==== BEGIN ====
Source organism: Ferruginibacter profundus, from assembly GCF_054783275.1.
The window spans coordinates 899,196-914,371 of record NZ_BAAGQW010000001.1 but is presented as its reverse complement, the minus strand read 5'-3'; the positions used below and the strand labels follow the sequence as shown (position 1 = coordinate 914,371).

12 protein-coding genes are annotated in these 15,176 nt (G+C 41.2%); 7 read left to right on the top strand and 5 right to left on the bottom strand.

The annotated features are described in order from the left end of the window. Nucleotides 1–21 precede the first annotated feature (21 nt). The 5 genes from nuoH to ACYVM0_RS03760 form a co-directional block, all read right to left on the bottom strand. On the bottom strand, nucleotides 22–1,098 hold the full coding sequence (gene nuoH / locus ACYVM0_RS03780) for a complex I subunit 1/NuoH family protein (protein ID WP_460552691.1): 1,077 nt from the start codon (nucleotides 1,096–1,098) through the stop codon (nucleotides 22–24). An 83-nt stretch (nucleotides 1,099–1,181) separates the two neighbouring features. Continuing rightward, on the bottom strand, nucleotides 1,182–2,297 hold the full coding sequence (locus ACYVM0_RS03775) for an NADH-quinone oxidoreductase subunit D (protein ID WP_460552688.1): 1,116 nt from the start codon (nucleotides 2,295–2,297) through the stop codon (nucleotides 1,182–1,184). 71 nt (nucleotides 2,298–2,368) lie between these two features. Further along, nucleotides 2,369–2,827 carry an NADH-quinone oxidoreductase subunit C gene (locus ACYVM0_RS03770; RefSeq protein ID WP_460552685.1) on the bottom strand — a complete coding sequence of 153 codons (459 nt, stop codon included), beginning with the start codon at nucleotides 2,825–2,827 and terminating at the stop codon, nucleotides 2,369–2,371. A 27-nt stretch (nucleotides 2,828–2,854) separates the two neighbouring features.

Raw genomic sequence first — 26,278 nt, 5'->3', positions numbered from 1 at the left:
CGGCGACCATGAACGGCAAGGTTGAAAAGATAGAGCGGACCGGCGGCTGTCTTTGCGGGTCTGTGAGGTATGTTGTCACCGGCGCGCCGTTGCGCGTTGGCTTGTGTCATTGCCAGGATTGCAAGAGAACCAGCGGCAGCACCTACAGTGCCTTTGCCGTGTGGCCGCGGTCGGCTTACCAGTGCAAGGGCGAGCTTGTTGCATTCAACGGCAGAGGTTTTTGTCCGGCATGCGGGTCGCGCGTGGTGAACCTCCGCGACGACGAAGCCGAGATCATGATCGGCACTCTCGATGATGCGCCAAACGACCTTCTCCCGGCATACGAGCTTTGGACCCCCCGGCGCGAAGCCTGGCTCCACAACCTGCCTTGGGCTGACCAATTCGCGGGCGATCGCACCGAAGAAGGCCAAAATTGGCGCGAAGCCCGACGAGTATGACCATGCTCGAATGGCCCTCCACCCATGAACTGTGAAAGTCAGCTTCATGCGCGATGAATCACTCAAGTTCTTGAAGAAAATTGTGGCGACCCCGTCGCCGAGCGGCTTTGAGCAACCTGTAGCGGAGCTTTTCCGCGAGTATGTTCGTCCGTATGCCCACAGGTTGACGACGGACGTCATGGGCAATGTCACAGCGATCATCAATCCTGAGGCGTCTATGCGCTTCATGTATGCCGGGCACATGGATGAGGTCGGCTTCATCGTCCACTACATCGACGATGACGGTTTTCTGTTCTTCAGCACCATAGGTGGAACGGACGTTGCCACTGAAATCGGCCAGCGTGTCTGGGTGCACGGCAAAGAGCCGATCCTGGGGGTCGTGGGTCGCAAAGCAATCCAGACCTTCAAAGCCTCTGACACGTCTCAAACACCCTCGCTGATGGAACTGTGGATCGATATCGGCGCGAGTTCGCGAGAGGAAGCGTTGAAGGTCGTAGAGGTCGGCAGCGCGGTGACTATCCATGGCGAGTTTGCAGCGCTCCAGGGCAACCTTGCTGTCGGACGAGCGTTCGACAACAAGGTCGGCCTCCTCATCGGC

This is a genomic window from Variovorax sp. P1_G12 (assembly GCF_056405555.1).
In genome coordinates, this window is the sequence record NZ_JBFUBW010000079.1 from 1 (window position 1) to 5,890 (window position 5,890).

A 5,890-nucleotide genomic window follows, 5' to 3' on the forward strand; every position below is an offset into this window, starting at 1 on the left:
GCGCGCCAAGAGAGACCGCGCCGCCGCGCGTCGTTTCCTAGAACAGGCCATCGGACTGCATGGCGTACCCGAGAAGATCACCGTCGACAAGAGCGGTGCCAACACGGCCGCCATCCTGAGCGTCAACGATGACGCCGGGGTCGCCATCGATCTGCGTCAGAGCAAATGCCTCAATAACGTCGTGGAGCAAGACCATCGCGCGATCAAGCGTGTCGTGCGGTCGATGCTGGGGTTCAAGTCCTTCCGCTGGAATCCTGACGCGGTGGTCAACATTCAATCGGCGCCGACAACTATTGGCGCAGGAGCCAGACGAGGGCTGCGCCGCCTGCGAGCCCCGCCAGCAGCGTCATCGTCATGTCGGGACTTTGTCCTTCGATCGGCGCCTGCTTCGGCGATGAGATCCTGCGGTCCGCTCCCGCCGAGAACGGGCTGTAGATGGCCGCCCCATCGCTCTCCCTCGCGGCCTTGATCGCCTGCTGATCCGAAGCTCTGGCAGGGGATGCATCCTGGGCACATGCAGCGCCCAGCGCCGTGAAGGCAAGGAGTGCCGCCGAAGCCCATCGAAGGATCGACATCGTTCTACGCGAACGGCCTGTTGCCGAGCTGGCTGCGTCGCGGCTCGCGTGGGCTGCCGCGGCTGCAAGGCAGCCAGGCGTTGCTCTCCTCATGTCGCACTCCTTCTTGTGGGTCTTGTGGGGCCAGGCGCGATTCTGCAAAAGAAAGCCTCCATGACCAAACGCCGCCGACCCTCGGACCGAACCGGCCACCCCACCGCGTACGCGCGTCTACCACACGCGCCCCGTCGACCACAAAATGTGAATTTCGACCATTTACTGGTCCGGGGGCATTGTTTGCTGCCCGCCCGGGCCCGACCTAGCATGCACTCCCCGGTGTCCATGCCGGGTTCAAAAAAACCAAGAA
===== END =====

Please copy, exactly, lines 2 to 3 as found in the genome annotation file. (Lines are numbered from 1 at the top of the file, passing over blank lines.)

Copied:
The window spans coordinates 899,196-914,371 of record NZ_BAAGQW010000001.1 but is presented as its reverse complement, the minus strand read 5'-3'; the positions used below and the strand labels follow the sequence as shown (position 1 = coordinate 914,371).

12 protein-coding genes are annotated in these 15,176 nt (G+C 41.2%); 7 read left to right on the top strand and 5 right to left on the bottom strand.